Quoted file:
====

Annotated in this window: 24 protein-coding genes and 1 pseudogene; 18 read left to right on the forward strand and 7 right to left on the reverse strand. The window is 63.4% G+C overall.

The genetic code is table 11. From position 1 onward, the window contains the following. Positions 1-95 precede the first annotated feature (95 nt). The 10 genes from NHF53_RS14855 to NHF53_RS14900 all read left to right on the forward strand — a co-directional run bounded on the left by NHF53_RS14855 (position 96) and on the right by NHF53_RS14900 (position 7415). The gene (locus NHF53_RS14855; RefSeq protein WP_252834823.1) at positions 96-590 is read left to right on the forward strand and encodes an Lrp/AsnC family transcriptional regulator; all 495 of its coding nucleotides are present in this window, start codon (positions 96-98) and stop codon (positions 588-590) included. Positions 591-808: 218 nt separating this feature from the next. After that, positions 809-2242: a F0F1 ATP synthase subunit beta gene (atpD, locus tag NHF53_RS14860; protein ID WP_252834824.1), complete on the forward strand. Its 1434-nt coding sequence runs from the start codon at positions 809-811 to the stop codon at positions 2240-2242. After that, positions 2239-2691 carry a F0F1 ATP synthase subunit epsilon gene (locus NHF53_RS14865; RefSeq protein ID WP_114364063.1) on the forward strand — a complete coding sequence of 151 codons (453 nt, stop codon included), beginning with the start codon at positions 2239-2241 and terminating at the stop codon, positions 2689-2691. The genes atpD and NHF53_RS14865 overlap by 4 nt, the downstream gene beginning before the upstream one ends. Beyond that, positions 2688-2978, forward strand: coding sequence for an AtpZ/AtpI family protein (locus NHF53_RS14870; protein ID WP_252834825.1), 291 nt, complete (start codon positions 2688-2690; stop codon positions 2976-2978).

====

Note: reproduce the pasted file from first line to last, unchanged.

Annotated in this window: 24 protein-coding genes and 1 pseudogene; 18 read left to right on the forward strand and 7 right to left on the reverse strand. The window is 63.4% G+C overall.

The genetic code is table 11. From position 1 onward, the window contains the following. Positions 1-95 precede the first annotated feature (95 nt). The 10 genes from NHF53_RS14855 to NHF53_RS14900 all read left to right on the forward strand — a co-directional run bounded on the left by NHF53_RS14855 (position 96) and on the right by NHF53_RS14900 (position 7415). The gene (locus NHF53_RS14855; RefSeq protein WP_252834823.1) at positions 96-590 is read left to right on the forward strand and encodes an Lrp/AsnC family transcriptional regulator; all 495 of its coding nucleotides are present in this window, start codon (positions 96-98) and stop codon (positions 588-590) included. Positions 591-808: 218 nt separating this feature from the next. After that, positions 809-2242: a F0F1 ATP synthase subunit beta gene (atpD, locus tag NHF53_RS14860; protein ID WP_252834824.1), complete on the forward strand. Its 1434-nt coding sequence runs from the start codon at positions 809-811 to the stop codon at positions 2240-2242. After that, positions 2239-2691 carry a F0F1 ATP synthase subunit epsilon gene (locus NHF53_RS14865; RefSeq protein ID WP_114364063.1) on the forward strand — a complete coding sequence of 151 codons (453 nt, stop codon included), beginning with the start codon at positions 2239-2241 and terminating at the stop codon, positions 2689-2691. The genes atpD and NHF53_RS14865 overlap by 4 nt, the downstream gene beginning before the upstream one ends. Beyond that, positions 2688-2978, forward strand: coding sequence for an AtpZ/AtpI family protein (locus NHF53_RS14870; protein ID WP_252834825.1), 291 nt, complete (start codon positions 2688-2690; stop codon positions 2976-2978).